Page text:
13. Development of silvicultural systems for maintaining old-growth conditions in the temperate rainforest of southeast Alaska.

    Science.gov (United States)

    Michael H. McClellan

    2004-01-01

    In the old-growth temperate rainforests of southeast Alaska, concerns over clearcutting effects on habitat, visual quality, slope stability, and biodiversity have created a demand for the use of other silvicultural systems. The forest vegetation and animal taxa of southeast Alaska appear to be well adapted to frequent, widespread, small-scale disturbance, suggesting...

  14. North Slope, Alaska ESI: BIOINDEX (Biological Index Polygons)

    Data.gov (United States)

    National Oceanic and Atmospheric Administration, Department of Commerce — This data set contains vector polygons representing the quad boundaries of the 1:250,000 USGS topographic quadrangles. These boundaries represent the extent of the...

  15. Rapid sedimentation and overpressure in shallow sediments of the Bering Trough, offshore southern Alaska

    Science.gov (United States)

    Daigle, Hugh; Worthington, Lindsay L.; Gulick, Sean P. S.; Van Avendonk, Harm J. A.

    2017-04-01

    Pore pressures in sediments at convergent margins play an important role in driving chemical fluxes and controlling deformation styles and localization. In the Bering Trough offshore Southern Alaska, extreme sedimentation rates over the last 140 kyr as a result of glacial advance/retreats on the continental shelf have resulted in elevated pore fluid pressures in slope sediments overlying the Pamplona Zone fold and thrust belt, the accretionary wedge resulting from subduction of the Yakutat microplate beneath the North American Plate. Based on laboratory experiments and downhole logs acquired at Integrated Ocean Drilling Program Site U1421, we predict that the overpressure in the slope sediments may be as high as 92% of the lithostatic stress. Results of one-dimensional numerical modeling accounting for changes in sedimentation rate over the last 130 kyr predicted overpressures that are consistent with our estimates, suggesting that the overpressure is a direct result of the rapid sedimentation experienced on the Bering shelf and slope. Comparisons with other convergent margins indicate that such rapid sedimentation and high overpressure are anomalous in sediments overlying accretionary wedges. We hypothesize that the shallow overpressure on the Bering shelf/slope has fundamentally altered the deformation style within the Pamplona Zone by suppressing development of faults and may inhibit seismicity by focusing faulting elsewhere or causing deformation on existing faults to be aseismic. These consequences are probably long-lived as it may take several million years for the excess pressure to dissipate.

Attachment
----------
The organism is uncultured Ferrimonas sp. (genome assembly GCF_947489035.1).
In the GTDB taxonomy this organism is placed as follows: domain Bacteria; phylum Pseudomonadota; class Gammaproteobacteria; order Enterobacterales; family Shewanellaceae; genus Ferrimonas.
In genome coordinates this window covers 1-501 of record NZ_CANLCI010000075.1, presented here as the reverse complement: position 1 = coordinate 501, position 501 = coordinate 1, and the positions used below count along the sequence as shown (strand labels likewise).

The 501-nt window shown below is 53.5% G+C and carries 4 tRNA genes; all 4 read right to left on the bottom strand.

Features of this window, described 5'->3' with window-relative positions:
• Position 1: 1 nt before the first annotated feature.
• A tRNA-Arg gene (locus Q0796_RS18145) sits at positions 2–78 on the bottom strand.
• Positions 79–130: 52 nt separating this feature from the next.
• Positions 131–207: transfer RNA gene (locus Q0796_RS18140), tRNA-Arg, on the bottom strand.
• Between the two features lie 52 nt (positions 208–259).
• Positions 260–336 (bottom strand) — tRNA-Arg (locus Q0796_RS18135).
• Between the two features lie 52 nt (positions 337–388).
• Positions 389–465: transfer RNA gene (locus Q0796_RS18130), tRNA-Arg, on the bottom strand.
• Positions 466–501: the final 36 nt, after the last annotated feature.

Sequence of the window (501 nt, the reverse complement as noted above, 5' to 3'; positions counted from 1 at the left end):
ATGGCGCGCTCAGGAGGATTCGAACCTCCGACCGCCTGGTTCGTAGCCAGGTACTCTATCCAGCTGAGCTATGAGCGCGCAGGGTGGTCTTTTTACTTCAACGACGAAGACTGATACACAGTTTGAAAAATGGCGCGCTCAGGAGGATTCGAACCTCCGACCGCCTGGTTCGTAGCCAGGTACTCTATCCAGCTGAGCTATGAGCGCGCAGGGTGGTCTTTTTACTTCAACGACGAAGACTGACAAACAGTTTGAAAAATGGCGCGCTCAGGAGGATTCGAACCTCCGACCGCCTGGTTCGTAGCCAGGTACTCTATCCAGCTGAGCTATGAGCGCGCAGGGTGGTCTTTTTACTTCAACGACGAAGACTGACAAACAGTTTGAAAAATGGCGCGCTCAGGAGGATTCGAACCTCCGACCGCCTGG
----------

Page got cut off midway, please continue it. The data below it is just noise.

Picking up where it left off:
16. Bryophytes from Tuxedni Wilderness area, Alaska

    Science.gov (United States)

    Schofield, W.B.; Talbot, S. S.; Talbot, S.L.

    2002-01-01

    The bryoflora of two small maritime islands, Chisik and Duck Island (2,302 ha), comprising Tuxedni Wilderness in western lower Cook Inlet, Alaska, was examined to determine species composition in an area where no previous collections had been reported. The field study was conducted from sites selected to represent the totality of environmental variation within Tuxedni Wilderness. Data were analyzed using published reports to compare the bryophyte distribution patterns at three levels, the Northern Hemisphere, North America, and Alaska. A total of 286 bryophytes were identified: 230 mosses and 56 liverworts. Bryum miniatum, Dichodontium olympicum, and Orthotrichum pollens are new to Alaska. The annotated list of species for Tuxedni Wilderness expands the known range for many species and fills distribution gaps within Hulte??n's Central Pacific Coast district. Compared with bryophyte distribution in the Northern Hemisphere, the bryoflora of Tuxedni Wilderness primarily includes taxa of boreal (61%), montane (13%), temperate (11%), arctic-alpine (7%), cosmopolitan (7%), distribution; 4% of the total moss flora are North America endemics. A brief summary of the botanical exploration of the general area is provided, as is a description of the bryophytes present in the vegetation and habitat types of Chisik and Duck Islands.